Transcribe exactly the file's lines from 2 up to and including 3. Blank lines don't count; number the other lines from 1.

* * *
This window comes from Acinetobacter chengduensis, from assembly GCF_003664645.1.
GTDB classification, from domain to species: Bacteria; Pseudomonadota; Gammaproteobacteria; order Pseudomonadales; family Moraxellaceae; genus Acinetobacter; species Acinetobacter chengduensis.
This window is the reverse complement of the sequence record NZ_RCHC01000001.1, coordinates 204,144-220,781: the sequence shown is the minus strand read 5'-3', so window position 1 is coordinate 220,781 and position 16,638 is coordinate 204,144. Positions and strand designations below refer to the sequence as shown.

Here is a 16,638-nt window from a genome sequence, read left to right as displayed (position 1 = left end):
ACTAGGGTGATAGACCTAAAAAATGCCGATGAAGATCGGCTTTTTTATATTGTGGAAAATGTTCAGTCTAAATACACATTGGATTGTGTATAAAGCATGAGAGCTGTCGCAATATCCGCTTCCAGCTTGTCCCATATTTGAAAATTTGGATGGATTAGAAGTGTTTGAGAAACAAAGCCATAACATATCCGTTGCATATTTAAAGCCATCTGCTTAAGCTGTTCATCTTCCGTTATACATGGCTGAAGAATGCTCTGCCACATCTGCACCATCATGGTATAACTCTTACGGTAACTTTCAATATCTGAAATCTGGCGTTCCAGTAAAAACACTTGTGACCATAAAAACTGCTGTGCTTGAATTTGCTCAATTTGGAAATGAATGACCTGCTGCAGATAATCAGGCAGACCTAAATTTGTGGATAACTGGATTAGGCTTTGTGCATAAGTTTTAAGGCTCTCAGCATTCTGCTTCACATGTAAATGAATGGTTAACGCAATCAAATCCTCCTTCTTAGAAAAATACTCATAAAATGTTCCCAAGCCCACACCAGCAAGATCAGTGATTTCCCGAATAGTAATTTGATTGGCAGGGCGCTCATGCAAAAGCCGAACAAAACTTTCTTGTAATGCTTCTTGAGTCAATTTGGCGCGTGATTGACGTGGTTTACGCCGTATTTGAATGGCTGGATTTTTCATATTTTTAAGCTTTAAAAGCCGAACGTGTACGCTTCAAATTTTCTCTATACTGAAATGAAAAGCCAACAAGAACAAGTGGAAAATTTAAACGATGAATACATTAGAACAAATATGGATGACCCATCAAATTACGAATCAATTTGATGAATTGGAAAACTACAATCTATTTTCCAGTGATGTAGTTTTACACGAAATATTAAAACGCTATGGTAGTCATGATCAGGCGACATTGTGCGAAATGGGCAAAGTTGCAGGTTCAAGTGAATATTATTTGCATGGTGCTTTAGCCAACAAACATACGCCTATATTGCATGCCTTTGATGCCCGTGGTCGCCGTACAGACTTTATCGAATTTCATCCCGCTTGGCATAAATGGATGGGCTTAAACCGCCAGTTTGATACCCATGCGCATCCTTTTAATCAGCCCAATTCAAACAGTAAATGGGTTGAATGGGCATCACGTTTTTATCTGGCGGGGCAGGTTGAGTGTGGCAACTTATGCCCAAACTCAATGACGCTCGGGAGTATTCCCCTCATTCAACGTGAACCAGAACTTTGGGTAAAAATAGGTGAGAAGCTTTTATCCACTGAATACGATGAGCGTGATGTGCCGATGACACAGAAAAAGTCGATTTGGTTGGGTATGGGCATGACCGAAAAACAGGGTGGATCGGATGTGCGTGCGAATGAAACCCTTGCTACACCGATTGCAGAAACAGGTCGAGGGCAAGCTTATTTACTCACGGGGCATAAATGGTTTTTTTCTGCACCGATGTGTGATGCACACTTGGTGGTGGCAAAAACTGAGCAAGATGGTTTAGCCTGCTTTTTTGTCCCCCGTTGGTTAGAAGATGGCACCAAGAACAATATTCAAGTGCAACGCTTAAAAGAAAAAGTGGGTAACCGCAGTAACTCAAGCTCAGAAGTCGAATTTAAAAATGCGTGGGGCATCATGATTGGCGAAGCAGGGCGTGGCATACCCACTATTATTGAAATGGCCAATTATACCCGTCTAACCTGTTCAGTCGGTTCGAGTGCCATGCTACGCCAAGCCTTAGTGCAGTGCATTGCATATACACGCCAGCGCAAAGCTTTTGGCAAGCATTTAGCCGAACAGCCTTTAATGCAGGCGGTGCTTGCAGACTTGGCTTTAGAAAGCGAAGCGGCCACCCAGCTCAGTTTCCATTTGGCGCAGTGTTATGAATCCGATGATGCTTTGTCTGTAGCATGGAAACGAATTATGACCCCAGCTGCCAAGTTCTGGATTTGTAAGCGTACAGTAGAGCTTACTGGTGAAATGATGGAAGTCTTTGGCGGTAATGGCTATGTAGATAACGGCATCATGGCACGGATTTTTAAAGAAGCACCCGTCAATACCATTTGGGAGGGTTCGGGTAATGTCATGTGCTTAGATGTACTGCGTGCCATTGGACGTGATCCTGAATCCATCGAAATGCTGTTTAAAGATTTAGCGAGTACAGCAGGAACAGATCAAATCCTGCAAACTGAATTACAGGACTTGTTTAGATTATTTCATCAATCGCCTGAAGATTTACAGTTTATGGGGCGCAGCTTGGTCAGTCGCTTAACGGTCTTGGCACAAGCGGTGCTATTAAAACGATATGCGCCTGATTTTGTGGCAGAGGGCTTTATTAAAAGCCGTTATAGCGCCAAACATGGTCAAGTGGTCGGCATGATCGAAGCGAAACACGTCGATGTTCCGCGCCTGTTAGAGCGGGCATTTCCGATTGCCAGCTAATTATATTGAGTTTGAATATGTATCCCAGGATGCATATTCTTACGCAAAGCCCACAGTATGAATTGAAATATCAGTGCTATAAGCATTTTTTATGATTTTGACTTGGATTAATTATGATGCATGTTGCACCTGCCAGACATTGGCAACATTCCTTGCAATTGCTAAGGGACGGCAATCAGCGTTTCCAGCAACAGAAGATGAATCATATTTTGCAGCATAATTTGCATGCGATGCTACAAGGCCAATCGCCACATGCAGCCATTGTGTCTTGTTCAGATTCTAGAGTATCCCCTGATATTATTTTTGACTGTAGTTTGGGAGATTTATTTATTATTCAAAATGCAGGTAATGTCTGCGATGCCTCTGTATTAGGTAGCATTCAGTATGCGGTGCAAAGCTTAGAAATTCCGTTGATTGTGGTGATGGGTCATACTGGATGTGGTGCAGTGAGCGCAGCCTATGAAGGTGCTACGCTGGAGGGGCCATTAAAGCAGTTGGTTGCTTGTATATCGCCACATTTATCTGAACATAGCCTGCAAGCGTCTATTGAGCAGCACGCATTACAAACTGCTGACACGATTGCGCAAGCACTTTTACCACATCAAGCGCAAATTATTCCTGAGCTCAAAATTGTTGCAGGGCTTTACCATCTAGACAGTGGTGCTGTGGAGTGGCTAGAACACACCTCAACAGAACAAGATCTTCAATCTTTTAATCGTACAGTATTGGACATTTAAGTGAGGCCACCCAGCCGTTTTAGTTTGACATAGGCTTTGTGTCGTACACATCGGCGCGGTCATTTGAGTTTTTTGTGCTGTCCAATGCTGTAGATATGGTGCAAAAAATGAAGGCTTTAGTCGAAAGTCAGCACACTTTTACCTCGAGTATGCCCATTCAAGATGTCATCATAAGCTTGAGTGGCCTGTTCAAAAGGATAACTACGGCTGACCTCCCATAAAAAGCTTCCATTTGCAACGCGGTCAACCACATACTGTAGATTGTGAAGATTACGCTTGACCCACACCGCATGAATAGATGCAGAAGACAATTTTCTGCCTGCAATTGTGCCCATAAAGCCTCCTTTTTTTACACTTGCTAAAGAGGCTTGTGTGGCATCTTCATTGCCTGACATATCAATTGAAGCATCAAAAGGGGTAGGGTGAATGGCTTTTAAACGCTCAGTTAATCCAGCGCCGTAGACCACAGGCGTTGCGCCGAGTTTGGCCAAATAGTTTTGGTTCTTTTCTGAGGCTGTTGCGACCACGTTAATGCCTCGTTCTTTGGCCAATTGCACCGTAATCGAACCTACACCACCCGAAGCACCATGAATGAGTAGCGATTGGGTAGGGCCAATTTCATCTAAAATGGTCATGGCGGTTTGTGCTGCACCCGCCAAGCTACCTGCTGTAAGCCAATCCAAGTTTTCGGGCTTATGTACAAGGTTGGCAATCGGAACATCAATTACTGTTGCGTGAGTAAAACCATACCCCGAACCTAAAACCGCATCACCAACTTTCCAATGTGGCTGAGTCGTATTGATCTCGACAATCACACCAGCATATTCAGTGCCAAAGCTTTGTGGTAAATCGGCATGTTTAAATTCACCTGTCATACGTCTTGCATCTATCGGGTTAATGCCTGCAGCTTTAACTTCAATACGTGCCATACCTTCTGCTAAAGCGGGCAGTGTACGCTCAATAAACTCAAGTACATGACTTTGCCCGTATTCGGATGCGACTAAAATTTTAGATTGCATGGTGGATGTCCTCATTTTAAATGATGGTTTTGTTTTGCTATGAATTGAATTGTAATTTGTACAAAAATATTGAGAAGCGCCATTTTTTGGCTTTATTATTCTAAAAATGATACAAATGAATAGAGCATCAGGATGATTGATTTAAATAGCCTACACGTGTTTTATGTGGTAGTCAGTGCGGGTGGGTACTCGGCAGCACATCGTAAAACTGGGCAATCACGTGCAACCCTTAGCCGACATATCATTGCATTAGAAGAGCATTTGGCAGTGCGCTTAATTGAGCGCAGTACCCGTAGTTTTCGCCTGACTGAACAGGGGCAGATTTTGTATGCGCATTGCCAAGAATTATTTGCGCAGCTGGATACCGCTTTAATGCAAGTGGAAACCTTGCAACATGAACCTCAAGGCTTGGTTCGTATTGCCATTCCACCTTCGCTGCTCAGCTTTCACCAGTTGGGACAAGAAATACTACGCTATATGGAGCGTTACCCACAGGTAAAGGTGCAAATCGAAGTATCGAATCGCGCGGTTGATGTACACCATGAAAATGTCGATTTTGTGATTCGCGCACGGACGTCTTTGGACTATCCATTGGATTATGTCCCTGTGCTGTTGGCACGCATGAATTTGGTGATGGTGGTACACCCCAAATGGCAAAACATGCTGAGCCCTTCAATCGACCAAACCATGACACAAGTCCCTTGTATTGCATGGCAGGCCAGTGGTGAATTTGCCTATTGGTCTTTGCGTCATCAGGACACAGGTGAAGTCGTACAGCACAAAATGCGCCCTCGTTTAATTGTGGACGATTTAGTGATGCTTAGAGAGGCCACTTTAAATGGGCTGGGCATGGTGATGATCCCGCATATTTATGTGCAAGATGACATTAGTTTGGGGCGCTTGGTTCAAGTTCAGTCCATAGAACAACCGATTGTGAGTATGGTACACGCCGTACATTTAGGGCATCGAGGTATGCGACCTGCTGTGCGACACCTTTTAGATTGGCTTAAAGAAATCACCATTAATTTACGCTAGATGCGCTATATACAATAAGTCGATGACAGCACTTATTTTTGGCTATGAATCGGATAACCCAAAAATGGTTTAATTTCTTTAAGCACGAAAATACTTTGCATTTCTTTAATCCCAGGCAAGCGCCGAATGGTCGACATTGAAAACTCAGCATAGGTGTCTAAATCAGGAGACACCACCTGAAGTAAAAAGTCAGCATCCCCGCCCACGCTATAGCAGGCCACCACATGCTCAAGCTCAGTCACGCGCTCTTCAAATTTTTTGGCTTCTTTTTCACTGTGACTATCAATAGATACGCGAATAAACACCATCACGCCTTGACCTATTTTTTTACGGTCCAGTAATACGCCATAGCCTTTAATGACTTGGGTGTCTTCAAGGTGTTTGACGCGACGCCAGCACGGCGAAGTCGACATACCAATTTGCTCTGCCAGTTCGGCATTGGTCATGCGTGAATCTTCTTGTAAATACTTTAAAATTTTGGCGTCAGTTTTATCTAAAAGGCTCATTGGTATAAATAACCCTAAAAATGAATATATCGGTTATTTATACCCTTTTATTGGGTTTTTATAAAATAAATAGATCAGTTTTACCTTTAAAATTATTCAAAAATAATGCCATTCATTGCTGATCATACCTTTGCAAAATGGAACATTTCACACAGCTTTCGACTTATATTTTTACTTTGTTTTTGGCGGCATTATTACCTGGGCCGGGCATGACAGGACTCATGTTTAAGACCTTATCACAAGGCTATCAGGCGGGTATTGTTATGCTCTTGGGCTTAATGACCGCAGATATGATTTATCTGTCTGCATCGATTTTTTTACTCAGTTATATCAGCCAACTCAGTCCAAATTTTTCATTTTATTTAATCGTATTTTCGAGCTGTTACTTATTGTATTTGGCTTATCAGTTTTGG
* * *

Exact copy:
GTDB classification, from domain to species: Bacteria; Pseudomonadota; Gammaproteobacteria; order Pseudomonadales; family Moraxellaceae; genus Acinetobacter; species Acinetobacter chengduensis.
This window is the reverse complement of the sequence record NZ_RCHC01000001.1, coordinates 204,144-220,781: the sequence shown is the minus strand read 5'-3', so window position 1 is coordinate 220,781 and position 16,638 is coordinate 204,144. Positions and strand designations below refer to the sequence as shown.